[Marxism] Re: Happy Birthday,John Brown

Mark Lause MLause at cinci.rr.com
Tue May 10 10:08:23 MDT 2005


There are variations on this song (including a German version), see
http://staff.mwsc.edu/~bhugh/john-brown2.html 

One common mistake is that the one verse that has different rhyming
lines: "He captured Harper's Ferry..." is actually part of what was
called "The John Brown Song"--same tune but consisting of a series of
verses with different lines...

This version is usually associated with the First Kansas Colored, which
sang it at a Jan. 1, 1863 review where the Emancipation Proclamation was
read and one of John Brown's sons attended.  Although not formally
accepted into the army until three others were mustered in further east,
the First Kansas (A.D.) was actually the first regiment of "African
Descent" raised in the Civil War and the first to see action (in October
and November 1862 along the Missouri border--months before the assault
of the 54th Massachusetts attacked Battery Wagner).

One of its officers, btw, was our comrade Richard J. Hinton, later one
of the most prominent English-speaking socialists in the country.

Solidarity!
Mark L.

PS: I'll take the liberty of adding another variation on "John Brown's
Body" from that corner of the war...If you are confused why the Civil
War turned out as it did, picture yourself a half-starved, demoralized
Confederate soldier looking up the road and seeing about a thousand
armed black men moving towards you singing this one...

The "Marching Song of the First Arkansas"

1.
Oh, we're the bully soldiers of the "First of Arkansas,"
We are fighting for the Union, we are fighting for the law,
We can hit a Rebel further than a white man ever saw,
As we go marching on.

Chorus:
Glory, glory hallelujah,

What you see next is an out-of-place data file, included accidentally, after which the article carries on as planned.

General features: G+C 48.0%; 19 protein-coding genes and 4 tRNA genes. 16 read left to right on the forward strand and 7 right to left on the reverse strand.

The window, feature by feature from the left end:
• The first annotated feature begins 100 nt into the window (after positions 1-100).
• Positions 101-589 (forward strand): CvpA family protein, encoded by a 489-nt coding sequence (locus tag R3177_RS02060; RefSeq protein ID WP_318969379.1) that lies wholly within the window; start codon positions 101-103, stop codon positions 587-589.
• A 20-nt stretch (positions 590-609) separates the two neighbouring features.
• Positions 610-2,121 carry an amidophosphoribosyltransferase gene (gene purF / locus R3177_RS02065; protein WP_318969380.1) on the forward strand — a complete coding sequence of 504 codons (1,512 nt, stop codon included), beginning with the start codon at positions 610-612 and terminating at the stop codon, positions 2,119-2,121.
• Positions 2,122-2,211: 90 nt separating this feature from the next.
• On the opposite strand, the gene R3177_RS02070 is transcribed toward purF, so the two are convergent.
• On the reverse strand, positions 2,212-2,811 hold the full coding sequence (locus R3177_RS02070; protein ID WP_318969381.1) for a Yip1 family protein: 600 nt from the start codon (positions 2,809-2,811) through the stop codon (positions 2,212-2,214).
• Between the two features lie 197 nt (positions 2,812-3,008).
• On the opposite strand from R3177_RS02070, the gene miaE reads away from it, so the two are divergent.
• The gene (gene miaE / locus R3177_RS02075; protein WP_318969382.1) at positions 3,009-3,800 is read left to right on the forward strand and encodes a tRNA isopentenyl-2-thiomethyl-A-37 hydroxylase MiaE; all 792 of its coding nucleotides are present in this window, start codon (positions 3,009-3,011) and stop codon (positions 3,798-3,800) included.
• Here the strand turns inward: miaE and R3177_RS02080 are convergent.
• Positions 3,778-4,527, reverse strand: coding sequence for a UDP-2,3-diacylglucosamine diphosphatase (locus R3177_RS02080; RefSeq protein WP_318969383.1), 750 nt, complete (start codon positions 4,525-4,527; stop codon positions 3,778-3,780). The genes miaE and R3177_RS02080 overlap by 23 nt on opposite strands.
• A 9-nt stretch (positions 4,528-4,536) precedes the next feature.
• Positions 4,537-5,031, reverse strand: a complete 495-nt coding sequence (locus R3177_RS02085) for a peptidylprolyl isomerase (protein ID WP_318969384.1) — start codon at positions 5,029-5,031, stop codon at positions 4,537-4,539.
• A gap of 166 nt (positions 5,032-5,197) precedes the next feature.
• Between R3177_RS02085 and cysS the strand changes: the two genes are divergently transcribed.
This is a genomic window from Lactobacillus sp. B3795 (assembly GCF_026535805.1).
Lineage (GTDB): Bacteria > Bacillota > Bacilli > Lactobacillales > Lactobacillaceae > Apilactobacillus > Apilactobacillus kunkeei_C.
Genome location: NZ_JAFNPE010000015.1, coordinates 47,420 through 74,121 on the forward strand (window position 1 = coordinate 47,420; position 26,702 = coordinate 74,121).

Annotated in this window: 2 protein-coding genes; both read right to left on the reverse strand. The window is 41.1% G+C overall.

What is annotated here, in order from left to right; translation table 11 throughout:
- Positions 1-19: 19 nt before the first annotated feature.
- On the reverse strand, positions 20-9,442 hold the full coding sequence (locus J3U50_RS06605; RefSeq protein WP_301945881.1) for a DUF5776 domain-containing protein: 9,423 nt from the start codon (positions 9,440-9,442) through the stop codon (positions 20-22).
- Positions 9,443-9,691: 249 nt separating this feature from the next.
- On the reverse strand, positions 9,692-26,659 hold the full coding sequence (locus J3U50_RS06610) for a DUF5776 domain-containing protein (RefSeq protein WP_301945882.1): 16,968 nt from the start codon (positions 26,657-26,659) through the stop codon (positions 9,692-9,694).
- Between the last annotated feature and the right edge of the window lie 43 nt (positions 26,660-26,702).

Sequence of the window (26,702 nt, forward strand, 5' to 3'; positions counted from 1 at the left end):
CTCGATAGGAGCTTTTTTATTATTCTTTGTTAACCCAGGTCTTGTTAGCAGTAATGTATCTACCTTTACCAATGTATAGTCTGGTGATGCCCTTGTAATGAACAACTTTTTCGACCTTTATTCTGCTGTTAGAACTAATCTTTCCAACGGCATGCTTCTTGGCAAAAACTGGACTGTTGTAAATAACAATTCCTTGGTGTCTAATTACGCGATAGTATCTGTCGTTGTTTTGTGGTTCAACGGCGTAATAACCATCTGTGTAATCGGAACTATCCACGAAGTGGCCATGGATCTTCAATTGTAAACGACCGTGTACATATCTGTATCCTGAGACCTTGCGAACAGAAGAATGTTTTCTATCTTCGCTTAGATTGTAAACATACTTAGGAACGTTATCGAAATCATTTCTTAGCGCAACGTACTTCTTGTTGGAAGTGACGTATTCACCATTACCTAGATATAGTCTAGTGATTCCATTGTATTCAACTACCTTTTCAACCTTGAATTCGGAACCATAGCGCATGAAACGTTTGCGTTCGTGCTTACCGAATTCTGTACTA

Glory, glory hallelujah,
Glory, glory hallelujah,
As we go marching on.

2. 
See, there above the center, where the flag is waving bright,
We are going out of slavery; we're bound for freedom's light;
We mean to show Jeff Davis how the Africans can fight,
As we go marching on! (Chorus)

3.
We have done with hoeing cotton, we have done with hoeing corn,
We are colored Yankee soldiers, now, as sure as you are born;
When the masters hear us yelling, they'll think it's Gabriel's horn,
As we go marching on. (Chorus)

4.
They will have to pay us wages, the wages of their sin,
They will have to bow their foreheads to their colored kith and kin,
They will have to give us house-room, or the roof shall tumble in!
As we go marching on. (Chorus)

5. 
We heard the Proclamation, master hush it as he will,
The bird he sing it to us, hoppin' on the cotton hill,
And the possum up the gum tree, he couldn't keep it still,
As he went climbing on. (Chorus)

6.
They said, "Now colored brethren, you shall be forever free,
>From the first of January, Eighteen hundred sixty-three."
We heard it in the river going rushing to the sea,
As it went sounding on. (Chorus)

7.
Father Abraham has spoken and the message has been sent,
The prison doors he opened, and out the pris'ners went,
To join the sable army of the "African descent,"
As we go marching on. (Chorus)

8.
Then fall in, colored brethren, you'd better do it soon,
Don't you hear the drum a-beating the Yankee Doodle tune?
We are with you now this morning, we'll be far away at noon,
As we go marching on. (Chorus)








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